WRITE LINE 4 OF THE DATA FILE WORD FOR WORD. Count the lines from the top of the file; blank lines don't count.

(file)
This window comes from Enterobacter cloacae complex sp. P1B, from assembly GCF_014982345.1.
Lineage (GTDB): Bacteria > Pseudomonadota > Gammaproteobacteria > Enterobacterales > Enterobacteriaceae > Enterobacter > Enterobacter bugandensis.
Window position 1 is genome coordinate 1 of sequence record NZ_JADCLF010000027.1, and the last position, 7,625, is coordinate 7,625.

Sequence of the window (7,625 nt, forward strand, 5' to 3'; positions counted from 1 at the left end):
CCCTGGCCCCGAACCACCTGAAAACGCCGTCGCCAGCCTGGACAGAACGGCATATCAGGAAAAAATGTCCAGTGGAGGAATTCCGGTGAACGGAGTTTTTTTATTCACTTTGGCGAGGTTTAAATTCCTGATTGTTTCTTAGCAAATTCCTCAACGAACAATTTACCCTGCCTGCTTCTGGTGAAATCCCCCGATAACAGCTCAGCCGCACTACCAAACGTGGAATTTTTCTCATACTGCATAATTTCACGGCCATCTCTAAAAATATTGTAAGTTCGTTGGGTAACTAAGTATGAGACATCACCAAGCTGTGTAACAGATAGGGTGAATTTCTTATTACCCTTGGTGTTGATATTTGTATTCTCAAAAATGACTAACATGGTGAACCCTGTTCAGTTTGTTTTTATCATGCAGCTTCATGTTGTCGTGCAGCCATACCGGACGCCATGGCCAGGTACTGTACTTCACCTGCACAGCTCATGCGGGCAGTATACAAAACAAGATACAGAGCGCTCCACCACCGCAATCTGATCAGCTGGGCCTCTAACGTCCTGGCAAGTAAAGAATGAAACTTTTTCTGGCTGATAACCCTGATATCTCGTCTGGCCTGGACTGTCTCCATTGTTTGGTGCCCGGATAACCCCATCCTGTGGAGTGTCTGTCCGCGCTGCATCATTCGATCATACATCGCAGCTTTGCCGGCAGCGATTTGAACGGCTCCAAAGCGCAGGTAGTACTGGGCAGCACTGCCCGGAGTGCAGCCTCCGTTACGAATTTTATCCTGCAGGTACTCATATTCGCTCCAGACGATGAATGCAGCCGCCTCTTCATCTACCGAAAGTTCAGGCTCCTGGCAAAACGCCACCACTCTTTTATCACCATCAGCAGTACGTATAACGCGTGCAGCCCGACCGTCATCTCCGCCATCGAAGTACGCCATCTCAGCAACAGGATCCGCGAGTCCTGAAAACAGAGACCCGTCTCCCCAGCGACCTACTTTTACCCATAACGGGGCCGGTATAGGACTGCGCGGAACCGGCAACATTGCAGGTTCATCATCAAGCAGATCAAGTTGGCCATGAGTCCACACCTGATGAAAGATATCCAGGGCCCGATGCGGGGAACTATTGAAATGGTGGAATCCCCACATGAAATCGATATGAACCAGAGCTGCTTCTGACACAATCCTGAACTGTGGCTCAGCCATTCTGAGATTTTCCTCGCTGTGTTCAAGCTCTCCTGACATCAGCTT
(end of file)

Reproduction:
Sequence of the window (7,625 nt, forward strand, 5' to 3'; positions counted from 1 at the left end):